Tuesday, July 25, 2017


The recent vote to merge the PC and Wildrose parties into the UCP confirms what we already expected was going to happen. What is new is the move to the Alberta Party of many disgruntled PC members.

I've taken some of the math from the federal CA-PC merger, and applied to to this one; as well, I've looked at recent polls. I've come up with a figure that I feel best represents the current standings of both parties. I've also been able to re-balance the sub-regional standings of the parties.

Regardless, this is a topic I've spoken about before.

Kenney and the UCP should not count on an automatic victory. Federally,  the merger did not result in a simple addition of one plus one. You will always run in to people who vote for certain parties for various reasons. Many people vote for parties they disagree with because they may like the leader, or, more commonly, may want to hurt another party in particular. There will be both PC and Wildrose voters who will vote NDP just to hurt the UCP because they disagree with the merger as a concept. Not many, but enough to boost the NDP by a few points. Additionally, the two right-wing parties, with different policies, could attract more voters than a single UCP could with a single policy booklet.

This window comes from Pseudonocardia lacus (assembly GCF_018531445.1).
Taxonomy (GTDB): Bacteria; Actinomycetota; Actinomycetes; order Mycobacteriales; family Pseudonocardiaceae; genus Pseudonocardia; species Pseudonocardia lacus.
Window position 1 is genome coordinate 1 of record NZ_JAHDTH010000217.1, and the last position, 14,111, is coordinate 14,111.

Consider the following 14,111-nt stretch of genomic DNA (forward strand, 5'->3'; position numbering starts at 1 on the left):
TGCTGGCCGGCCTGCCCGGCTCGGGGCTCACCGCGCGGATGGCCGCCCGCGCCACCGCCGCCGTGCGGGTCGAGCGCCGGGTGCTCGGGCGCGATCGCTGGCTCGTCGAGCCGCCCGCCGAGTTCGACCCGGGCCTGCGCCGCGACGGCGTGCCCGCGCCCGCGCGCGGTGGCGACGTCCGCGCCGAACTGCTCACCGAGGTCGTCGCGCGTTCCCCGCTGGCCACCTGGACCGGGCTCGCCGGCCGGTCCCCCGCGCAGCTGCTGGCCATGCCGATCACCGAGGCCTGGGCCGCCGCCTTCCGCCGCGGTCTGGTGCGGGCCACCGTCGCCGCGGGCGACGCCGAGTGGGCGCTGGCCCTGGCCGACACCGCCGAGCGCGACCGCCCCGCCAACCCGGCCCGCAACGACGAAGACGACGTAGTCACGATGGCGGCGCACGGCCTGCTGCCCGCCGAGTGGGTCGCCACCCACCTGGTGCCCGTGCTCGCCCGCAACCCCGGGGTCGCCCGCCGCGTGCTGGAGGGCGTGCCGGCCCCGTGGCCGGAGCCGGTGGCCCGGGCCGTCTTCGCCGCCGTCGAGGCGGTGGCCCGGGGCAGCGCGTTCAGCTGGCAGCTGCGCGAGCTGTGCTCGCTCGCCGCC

As such a close two way race is likely. It is always possible, if the NDP keeps making mistakes in office, or the UCP jerks itself to the right, that one or the other party could gain a strong lead, but until then, I expect the election itself will be a contest between two strong parties, even if the polls say otherwise right up to the dropping of the writ (as it did last time)

Popular Vote

44% NDP (42)
44% UCP (42)
8% ALB (3)

44.2% UCP (13 seats)
41.6% NDP (11)
8.6% ALB (1)

58.1% NDP (23)
32.1% UCP (1)
6.0% ALB

Smaller Cities (Med Hat, R.Deer, Leth, G.Prairie, Airdrie, F.Mac)
43.1% UCP (6)
42.3% NDP (3)
11.4% ALB (1)

Rural North
49.2% UCP (10)
39.6% NDP (4)
8.9% ALB (1)

Rural South
61.5% UCP (12)
27.9% NDP (1)
6.8% ALB